Turkey Blames Islamic State in Istanbul AttackThe Wall St Journal Jan 12, 2016

Blue Mosque (Istanbul) inscription (Credit: Photo by author)

Blue Mosque (Istanbul) inscription
(Credit: Photo by author)

ISTANBUL, Jan 12 —An Islamic State suicide bomber struck Istanbul’s historic district Tuesday, killing at least 10 people in a blow to Turkey’s vital tourism industry that comes as the U.S. and its allies are stepping up their campaign against the extremists.

The bomber—identified by Turkish authorities as a Syrian citizen born in 1988—walked up to a foreign tour group preparing to visit the Blue Mosque and other world-renowned buildings and detonated the explosives shortly after 10 a.m., officials said. At least eight of those killed and nine of the injured were from Germany, where Chancellor Angela Merkel’s open-door policy for Syrian refugees has come under increasing fire.

Turkey and the U.S. are developing new plans to choke off Islamic State supply routes by clamping down on a vital 60-mile stretch of the Turkey-Syria border, which the militants use to transport weapons, supplies and fighters in and out of their Syrian strongholds.

Ankara has asked the Pentagon to arm and train Turkish-backed Arab militants in Syria to help control their side of the border, officials said yesterday. U.S. officials say they are considering the request.

Islamic State, which has sought to extend its reach globally, has responded to the pressure by staging deadly attacks around the world, including two suicide bombings in Ankara in October that killed more than 100 people.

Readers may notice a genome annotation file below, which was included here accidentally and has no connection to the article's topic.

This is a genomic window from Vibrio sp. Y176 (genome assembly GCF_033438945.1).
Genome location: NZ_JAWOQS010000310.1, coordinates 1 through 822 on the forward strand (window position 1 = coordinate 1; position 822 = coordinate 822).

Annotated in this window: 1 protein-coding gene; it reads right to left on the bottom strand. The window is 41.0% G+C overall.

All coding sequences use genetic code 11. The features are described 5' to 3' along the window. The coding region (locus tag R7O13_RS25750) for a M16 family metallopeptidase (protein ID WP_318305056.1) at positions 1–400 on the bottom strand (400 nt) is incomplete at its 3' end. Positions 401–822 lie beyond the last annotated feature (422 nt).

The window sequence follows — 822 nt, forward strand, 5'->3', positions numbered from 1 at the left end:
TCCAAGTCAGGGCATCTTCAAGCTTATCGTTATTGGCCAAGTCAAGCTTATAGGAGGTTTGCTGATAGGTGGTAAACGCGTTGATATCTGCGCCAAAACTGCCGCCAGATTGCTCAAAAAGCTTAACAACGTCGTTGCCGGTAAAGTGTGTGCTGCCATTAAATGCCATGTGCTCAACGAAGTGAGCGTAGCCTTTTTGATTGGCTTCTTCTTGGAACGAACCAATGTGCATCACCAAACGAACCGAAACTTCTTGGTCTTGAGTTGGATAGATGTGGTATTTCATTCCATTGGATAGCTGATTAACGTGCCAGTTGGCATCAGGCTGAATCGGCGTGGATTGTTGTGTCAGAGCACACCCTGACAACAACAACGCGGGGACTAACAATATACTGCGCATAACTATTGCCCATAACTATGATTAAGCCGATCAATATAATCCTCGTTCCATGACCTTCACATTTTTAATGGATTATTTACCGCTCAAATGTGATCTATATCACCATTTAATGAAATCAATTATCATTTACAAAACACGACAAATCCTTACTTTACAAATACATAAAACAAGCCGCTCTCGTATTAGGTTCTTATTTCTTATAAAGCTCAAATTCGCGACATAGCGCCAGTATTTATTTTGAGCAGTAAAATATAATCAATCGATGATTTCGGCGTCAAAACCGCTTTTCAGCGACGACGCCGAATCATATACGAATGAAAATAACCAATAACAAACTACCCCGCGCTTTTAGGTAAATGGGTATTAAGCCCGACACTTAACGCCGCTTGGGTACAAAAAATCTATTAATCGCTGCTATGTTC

Tuesday’s attack may signal a new attempt by the Sunni Muslim extremist group to destabilize Turkey by targeting a crucial industry. Famously straddling the narrow Bosporus Strait between Asia and Europe, Istanbul is the world’s fifth most popular city for tourists world-wide and the third most visited in Europe after Paris and London, according to MasterCard Inc. ’s global destinations index. Some 32 million tourists visit Turkey annually, with Istanbul recording 12 million arrivals last year.

There was no immediate claim of responsibility. But Prime Minister Ahmet Davutoglu said the bomber belonged to Islamic State.

“This attack is a repercussion on Turkey of the civil war that has been going on in Syria for five years, and its related proxy wars,” said Numan Kurtulmus, Turkey’s deputy prime minister.

Firas Abi Ali, a senior analyst with IHS Country Risk, described the Islamic State attack as a risky strategic shift that would “herald a broader campaign against Turkey” and “will likely provoke a significant backlash by the Turkish government.”

Turkey’s President Recep Tayyip Erdogan pledged to press on with the fight. “Turkey is the primary target for all terrorist organizations active in the region,” he said. “Turkey will continue its determined and principled fight against terrorism until the very end.”

The German chancellor expressed her condolences to the victims’ loved ones and urged solidarity with Turkey. “Let us not forget the people in Turkey, who again and again have become targets of terror,” Ms. Merkel said.

More than 400,000 Syrians arrived in Germany last year to apply for asylum, according to government figures, part of a massive wave of migrants who crossed into Europe via Turkey.